I was in the office early last Tuesday morning, quickly burying myself in work, hoping to get a huge portion of it done before the mid-morning Board of Regents meeting. I was also still stinging from the “We don’t do pink” incident with Boyle. But I would get over it, I knew.
Keeping a straight face, Elaine said, “Thanks for what?”
Boyle was flustered, as the majority of the audience knew about his computer illiteracy. As he nodded at the president in thanks, once again his face turned a slight shade of pink. This time mine did, too.
“No, Steven, Charlie, Susan, Ricky and Elaine should have been recognized. They did all the work,” I said with resignation. “But thanks for wearing pink, Windy. It means a lot.”
“Not exactly well, no.”
“Well, he hasn’t fired you yet, has he? That’s a good sign he’s realized you were right and he was wrong.”
“Here’s hoping. I’d hate to be fired right after buying a new house.” I said ruefully.
“Where are we going and what in the world are we doing?” I asked yesterday as Colin picked me up, dressed in roughly the same type of attire. His truck’s exterior was filthy again.
“By hand? By our own hands? Picking cotton with our bare hands? Whatever for?”
“I do. Church, remember?”
“No? I can’t imagine anyone not pulling it at least once in their lives, but Colin was a novice at one time too, weren’t you, dear?”
“I was, but I learned quickly. Tom and Russ sort of threw me out there and said pick, so I did. I’m such a city-slicker and did such a poor job on the first few plants they had to come behind me to do it right. There’s definitely an art to it.”
“That’s right,” Russ said, walking up to put his arm around his diminutive wife of more than 55 years. “It symbolizes how it takes all of us, working together, to have a crop. A healthy crop to will provide for all the workers and their families throughout the year. And even though this has been a really tough year, we’ve still feel we’ve been blessed.”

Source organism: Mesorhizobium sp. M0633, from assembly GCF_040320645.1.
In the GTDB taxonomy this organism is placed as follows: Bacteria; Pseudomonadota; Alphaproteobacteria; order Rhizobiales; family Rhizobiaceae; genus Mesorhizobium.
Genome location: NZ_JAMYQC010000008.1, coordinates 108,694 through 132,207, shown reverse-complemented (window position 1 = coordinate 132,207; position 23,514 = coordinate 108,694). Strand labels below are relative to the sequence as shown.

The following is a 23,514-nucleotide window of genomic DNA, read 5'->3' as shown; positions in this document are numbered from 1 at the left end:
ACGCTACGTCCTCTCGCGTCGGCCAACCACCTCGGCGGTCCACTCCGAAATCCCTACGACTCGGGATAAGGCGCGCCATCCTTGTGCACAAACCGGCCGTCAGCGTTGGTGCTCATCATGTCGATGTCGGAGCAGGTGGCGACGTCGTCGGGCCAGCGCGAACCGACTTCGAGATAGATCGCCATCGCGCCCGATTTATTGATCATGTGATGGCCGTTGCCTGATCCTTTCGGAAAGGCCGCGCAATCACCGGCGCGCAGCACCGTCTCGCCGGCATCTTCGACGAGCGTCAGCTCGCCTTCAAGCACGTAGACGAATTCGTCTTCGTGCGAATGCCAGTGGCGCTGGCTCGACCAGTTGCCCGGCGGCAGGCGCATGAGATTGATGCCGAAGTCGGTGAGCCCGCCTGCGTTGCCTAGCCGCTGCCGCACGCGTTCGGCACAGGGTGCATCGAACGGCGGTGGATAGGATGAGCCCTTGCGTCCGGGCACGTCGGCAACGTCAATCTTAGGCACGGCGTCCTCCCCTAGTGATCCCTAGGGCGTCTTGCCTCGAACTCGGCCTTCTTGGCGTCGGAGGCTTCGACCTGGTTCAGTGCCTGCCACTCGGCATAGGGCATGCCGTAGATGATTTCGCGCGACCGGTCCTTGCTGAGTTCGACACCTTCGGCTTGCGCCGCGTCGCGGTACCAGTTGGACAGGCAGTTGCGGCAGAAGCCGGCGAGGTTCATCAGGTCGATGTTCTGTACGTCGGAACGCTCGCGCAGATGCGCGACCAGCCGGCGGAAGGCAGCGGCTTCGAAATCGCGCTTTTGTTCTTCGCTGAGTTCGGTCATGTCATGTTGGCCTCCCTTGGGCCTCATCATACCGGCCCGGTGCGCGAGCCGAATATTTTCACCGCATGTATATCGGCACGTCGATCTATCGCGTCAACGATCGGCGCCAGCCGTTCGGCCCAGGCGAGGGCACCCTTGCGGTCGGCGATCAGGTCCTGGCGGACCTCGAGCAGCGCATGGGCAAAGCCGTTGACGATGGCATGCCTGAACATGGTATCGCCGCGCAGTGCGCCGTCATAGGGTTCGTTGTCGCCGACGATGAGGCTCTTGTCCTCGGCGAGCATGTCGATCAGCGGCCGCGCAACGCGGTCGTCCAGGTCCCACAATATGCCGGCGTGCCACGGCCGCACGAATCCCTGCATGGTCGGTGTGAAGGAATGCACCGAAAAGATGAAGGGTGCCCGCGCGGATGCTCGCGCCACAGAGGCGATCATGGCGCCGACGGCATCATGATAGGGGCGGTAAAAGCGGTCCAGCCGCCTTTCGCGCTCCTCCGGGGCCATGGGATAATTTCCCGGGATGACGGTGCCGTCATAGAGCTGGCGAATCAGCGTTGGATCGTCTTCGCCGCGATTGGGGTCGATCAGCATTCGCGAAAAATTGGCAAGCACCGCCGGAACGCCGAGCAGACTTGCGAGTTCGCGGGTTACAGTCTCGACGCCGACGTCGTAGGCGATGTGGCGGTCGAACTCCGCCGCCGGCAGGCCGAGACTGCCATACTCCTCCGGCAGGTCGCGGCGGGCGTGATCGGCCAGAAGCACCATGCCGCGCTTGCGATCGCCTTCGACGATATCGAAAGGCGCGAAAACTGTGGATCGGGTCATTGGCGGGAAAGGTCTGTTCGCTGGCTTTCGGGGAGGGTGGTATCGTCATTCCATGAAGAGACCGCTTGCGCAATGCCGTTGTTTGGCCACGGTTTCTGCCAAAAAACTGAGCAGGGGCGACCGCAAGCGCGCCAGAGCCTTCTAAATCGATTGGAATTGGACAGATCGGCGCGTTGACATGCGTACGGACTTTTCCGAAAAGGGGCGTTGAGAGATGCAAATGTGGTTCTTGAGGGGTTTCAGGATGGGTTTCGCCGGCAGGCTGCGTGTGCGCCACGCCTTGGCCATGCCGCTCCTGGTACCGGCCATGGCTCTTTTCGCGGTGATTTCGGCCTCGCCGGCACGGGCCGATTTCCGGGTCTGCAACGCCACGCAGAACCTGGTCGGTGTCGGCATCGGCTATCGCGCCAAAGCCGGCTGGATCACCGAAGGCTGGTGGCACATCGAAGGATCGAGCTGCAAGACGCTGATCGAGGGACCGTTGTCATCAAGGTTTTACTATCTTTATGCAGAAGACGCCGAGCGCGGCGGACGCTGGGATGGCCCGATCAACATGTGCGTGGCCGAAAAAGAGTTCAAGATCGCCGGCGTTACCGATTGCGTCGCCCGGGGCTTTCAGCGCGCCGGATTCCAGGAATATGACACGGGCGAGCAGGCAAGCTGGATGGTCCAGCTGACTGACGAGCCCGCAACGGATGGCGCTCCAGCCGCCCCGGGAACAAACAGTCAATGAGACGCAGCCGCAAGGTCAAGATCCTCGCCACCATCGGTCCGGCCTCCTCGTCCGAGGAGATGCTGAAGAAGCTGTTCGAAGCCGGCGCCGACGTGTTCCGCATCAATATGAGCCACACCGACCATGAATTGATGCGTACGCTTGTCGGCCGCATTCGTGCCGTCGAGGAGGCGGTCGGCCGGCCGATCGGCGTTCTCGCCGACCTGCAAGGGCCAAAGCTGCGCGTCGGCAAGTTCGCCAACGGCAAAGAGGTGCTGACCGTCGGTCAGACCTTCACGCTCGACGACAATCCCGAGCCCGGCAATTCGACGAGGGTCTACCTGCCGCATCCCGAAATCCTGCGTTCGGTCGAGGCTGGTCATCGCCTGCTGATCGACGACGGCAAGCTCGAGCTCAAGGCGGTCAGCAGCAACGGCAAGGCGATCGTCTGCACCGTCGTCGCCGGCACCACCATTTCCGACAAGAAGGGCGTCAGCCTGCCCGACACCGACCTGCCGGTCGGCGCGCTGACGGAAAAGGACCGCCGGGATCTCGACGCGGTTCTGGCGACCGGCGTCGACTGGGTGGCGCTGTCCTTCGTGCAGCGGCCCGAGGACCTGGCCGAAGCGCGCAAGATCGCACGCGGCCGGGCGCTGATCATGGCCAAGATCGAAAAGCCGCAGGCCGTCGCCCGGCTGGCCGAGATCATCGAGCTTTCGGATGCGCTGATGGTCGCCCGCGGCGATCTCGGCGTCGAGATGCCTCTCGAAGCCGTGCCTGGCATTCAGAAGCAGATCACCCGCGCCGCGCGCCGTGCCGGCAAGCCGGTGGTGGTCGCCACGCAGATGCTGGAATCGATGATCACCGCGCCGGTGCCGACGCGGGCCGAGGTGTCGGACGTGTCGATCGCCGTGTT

“What’s the difference?” I asked.
“On our way!” Colin laughed, grabbed my hand and lead me to the field.
Colin handed me a pair of leather gloves. “You’ll need these,” he said. “But pick the first couple of bolls without them to get the feel for it. But not yet,” he warned as I reached down. “Wait for the gun.” And with that, a shot rang out and the pickin’ commenced with shouts and whoops of spirited competition.
“I’ll show you,” Colin said, expertly pulling the fibers from between the sharp pricks without incident. Not to be outdone, I tried it, gingerly putting my hand into the plant. My fingertips reached the underside, gathering my first wad of cotton. I moved my thumb around feeling the weighty seeds deeply impeded in the fiber and wondered about the patience needed to pull them out by hand.
You can’t imagine how soft it is. I grinned with my success, and Colin smiled with me, as I popped my first boll into the sack. Then we attacked the plants with determination.
Colin said proudly, “Today the South Plains is the largest contiguous cotton growing region in the world.’